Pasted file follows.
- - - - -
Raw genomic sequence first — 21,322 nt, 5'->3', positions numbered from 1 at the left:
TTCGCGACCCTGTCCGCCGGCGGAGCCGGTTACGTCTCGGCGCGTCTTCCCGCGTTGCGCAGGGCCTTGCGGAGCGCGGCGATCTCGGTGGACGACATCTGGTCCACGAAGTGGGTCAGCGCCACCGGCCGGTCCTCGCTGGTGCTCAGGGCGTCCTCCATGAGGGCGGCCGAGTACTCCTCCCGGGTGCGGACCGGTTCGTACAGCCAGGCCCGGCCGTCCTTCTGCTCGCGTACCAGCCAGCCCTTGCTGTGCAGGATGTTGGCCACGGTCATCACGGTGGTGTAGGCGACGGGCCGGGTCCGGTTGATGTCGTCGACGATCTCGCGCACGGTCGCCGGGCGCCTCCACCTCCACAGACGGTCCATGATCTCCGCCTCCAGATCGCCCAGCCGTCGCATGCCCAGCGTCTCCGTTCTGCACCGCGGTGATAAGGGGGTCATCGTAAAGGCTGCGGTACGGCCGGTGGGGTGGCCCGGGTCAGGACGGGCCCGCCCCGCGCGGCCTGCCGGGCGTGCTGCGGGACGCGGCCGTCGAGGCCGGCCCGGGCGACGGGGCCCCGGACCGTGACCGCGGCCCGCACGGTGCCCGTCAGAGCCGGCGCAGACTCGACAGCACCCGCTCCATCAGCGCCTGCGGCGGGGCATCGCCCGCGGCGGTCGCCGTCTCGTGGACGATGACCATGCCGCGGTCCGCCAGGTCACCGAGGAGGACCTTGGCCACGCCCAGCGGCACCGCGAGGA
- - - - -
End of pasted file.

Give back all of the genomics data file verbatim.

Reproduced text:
Raw genomic sequence first — 21,322 nt, 5'->3', positions numbered from 1 at the left:
TTCGCGACCCTGTCCGCCGGCGGAGCCGGTTACGTCTCGGCGCGTCTTCCCGCGTTGCGCAGGGCCTTGCGGAGCGCGGCGATCTCGGTGGACGACATCTGGTCCACGAAGTGGGTCAGCGCCACCGGCCGGTCCTCGCTGGTGCTCAGGGCGTCCTCCATGAGGGCGGCCGAGTACTCCTCCCGGGTGCGGACCGGTTCGTACAGCCAGGCCCGGCCGTCCTTCTGCTCGCGTACCAGCCAGCCCTTGCTGTGCAGGATGTTGGCCACGGTCATCACGGTGGTGTAGGCGACGGGCCGGGTCCGGTTGATGTCGTCGACGATCTCGCGCACGGTCGCCGGGCGCCTCCACCTCCACAGACGGTCCATGATCTCCGCCTCCAGATCGCCCAGCCGTCGCATGCCCAGCGTCTCCGTTCTGCACCGCGGTGATAAGGGGGTCATCGTAAAGGCTGCGGTACGGCCGGTGGGGTGGCCCGGGTCAGGACGGGCCCGCCCCGCGCGGCCTGCCGGGCGTGCTGCGGGACGCGGCCGTCGAGGCCGGCCCGGGCGACGGGGCCCCGGACCGTGACCGCGGCCCGCACGGTGCCCGTCAGAGCCGGCGCAGACTCGACAGCACCCGCTCCATCAGCGCCTGCGGCGGGGCATCGCCCGCGGCGGTCGCCGTCTCGTGGACGATGACCATGCCGCGGTCCGCCAGGTCACCGAGGAGGACCTTGGCCACGCCCAGCGGCACCGCGAGGA